This indeed so far passes conception, that it is better to take the sun alone, since there is a mode of making its magnitude comparatively in. telligible. Its diameter exceeds considerably that of the orbit of the moon; and this is a more appreciable idea than can be conveyed by figures, because we can substitute a vision at least, capable of influencing the mind, through what is seen, if incapable of accurate estimation. We can form some idea of the vault of the sky as measured by the moon, and can further imagine this to be a hemisphere of the sun, by conceiving ourselves placed in its centre. If we then imagine the entire sphere of solid matter, of stone or iron, we shall have made at least some approximation towards appreciating this enormous mass of matter, as in this way also we can more easily extend our conceptions to the whole of the solar system and to other systems.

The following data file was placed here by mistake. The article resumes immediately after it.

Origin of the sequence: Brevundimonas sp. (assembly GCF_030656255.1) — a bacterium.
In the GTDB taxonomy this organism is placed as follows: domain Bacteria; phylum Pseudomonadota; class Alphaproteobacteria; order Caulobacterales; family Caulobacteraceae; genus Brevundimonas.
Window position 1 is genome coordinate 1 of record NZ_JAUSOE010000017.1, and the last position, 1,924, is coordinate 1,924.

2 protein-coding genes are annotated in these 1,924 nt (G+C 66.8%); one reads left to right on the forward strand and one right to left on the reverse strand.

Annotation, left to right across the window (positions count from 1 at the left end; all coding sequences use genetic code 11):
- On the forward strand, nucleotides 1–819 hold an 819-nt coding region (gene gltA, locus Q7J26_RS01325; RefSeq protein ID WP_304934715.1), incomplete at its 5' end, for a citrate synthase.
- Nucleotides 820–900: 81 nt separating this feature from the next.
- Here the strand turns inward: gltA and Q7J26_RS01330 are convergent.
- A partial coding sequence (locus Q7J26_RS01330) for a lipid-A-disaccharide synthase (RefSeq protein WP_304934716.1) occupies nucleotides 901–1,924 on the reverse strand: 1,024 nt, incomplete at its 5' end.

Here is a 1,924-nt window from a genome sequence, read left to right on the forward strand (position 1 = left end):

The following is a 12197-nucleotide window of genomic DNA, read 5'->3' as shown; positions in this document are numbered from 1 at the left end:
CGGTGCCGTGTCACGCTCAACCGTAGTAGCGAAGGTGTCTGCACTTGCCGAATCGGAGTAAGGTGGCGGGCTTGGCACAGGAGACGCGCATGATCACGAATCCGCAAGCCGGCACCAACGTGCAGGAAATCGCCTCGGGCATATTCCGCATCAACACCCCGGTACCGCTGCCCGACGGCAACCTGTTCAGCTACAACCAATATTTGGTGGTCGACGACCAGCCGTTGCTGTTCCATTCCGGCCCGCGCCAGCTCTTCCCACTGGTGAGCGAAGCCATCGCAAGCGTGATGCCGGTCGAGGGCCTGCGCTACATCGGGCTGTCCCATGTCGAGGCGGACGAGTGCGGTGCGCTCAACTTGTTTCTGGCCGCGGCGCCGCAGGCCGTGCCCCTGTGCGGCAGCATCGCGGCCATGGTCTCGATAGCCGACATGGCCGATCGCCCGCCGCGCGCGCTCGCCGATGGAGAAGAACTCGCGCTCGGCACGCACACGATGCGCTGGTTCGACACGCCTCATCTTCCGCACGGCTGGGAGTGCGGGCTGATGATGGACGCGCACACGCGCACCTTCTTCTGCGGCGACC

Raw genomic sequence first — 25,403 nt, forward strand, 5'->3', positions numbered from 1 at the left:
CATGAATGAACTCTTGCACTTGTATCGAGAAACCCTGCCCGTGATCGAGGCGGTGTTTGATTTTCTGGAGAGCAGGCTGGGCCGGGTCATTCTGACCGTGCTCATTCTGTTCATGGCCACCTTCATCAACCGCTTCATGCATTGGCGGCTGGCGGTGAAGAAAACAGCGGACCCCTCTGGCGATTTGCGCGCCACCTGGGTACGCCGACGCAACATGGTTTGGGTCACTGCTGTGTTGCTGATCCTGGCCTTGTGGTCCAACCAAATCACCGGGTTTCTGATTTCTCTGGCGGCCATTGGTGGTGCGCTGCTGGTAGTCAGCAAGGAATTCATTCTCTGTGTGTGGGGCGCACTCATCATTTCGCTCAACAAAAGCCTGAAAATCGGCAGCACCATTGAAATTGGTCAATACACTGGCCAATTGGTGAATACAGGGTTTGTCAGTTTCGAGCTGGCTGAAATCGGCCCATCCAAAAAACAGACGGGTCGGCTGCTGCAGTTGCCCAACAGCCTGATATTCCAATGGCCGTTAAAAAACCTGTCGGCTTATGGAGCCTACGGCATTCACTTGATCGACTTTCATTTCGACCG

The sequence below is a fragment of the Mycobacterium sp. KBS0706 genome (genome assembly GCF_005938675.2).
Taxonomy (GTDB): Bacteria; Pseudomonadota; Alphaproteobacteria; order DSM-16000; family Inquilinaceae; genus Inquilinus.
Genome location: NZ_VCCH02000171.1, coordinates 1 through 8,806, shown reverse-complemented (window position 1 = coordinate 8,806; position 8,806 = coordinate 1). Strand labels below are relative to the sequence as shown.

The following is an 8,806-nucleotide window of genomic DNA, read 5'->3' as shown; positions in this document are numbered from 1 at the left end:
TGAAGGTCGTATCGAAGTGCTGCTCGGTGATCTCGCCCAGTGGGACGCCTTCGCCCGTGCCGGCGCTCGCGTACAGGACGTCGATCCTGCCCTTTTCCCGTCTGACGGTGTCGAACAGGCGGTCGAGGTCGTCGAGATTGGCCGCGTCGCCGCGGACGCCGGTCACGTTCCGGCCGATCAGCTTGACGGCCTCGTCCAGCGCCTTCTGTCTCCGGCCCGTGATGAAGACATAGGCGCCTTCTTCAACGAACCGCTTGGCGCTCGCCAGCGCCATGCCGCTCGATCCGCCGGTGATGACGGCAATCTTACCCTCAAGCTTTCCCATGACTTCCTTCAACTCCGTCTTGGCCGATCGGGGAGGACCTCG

An impression of the space of our own system may be conveyed in the same manner, as a basis for that utterly unassignable and incomprehensible one which the visible universe occupies. The distance of the moon from ourselves is the smallest appreciable measure which can be used as the standard of comparison; and that distance is 240,000 miles : it is 600 times the distance between London and Edinburgh. Yet this is almost forgotten when we reflect that our distance from the sun is 95,000,000 of miles : and it is scarcely a sensible quantity in the 1,800,000,000 which intervene between the Sun and Neptune. And even this is but half the diameter of the circle which bounds this planetary area : while he who desires to know what that area is, may compute it in two minutes ; as he ought, that he may feel what it is.